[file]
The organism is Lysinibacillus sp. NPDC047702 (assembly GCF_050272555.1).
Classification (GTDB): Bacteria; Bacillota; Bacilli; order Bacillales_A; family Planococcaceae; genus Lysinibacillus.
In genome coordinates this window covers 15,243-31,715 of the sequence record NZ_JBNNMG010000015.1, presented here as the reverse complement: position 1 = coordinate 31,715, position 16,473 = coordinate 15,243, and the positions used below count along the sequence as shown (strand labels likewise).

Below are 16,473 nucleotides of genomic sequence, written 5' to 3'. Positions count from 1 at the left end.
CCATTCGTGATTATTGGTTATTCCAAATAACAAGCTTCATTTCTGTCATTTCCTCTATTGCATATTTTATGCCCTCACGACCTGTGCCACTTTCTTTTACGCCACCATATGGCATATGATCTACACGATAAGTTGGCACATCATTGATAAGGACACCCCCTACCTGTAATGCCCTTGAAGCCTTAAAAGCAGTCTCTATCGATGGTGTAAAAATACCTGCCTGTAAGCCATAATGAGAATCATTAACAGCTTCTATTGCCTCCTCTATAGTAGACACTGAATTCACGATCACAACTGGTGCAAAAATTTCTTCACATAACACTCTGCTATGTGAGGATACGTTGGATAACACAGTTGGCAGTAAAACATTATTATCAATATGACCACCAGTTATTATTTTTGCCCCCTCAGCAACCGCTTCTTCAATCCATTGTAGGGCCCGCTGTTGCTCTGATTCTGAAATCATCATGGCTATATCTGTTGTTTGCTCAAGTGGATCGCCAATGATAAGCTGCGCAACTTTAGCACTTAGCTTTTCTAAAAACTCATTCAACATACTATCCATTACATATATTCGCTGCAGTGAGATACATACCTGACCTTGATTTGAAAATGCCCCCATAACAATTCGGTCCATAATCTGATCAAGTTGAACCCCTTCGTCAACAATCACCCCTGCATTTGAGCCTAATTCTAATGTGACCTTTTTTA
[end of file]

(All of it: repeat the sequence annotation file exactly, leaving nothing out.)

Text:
The organism is Lysinibacillus sp. NPDC047702 (assembly GCF_050272555.1).
Classification (GTDB): Bacteria; Bacillota; Bacilli; order Bacillales_A; family Planococcaceae; genus Lysinibacillus.
In genome coordinates this window covers 15,243-31,715 of the sequence record NZ_JBNNMG010000015.1, presented here as the reverse complement: position 1 = coordinate 31,715, position 16,473 = coordinate 15,243, and the positions used below count along the sequence as shown (strand labels likewise).

Below are 16,473 nucleotides of genomic sequence, written 5' to 3'. Positions count from 1 at the left end.
CCATTCGTGATTATTGGTTATTCCAAATAACAAGCTTCATTTCTGTCATTTCCTCTATTGCATATTTTATGCCCTCACGACCTGTGCCACTTTCTTTTACGCCACCATATGGCATATGATCTACACGATAAGTTGGCACATCATTGATAAGGACACCCCCTACCTGTAATGCCCTTGAAGCCTTAAAAGCAGTCTCTATCGATGGTGTAAAAATACCTGCCTGTAAGCCATAATGAGAATCATTAACAGCTTCTATTGCCTCCTCTATAGTAGACACTGAATTCACGATCACAACTGGTGCAAAAATTTCTTCACATAACACTCTGCTATGTGAGGATACGTTGGATAACACAGTTGGCAGTAAAACATTATTATCAATATGACCACCAGTTATTATTTTTGCCCCCTCAGCAACCGCTTCTTCAATCCATTGTAGGGCCCGCTGTTGCTCTGATTCTGAAATCATCATGGCTATATCTGTTGTTTGCTCAAGTGGATCGCCAATGATAAGCTGCGCAACTTTAGCACTTAGCTTTTCTAAAAACTCATTCAACATACTATCCATTACATATATTCGCTGCAGTGAGATACATACCTGACCTTGATTTGAAAATGCCCCCATAACAATTCGGTCCATAATCTGATCAAGTTGAACCCCTTCGTCAACAATCACCCCTGCATTTGAGCCTAATTCTAATGTGACCTTTTTTA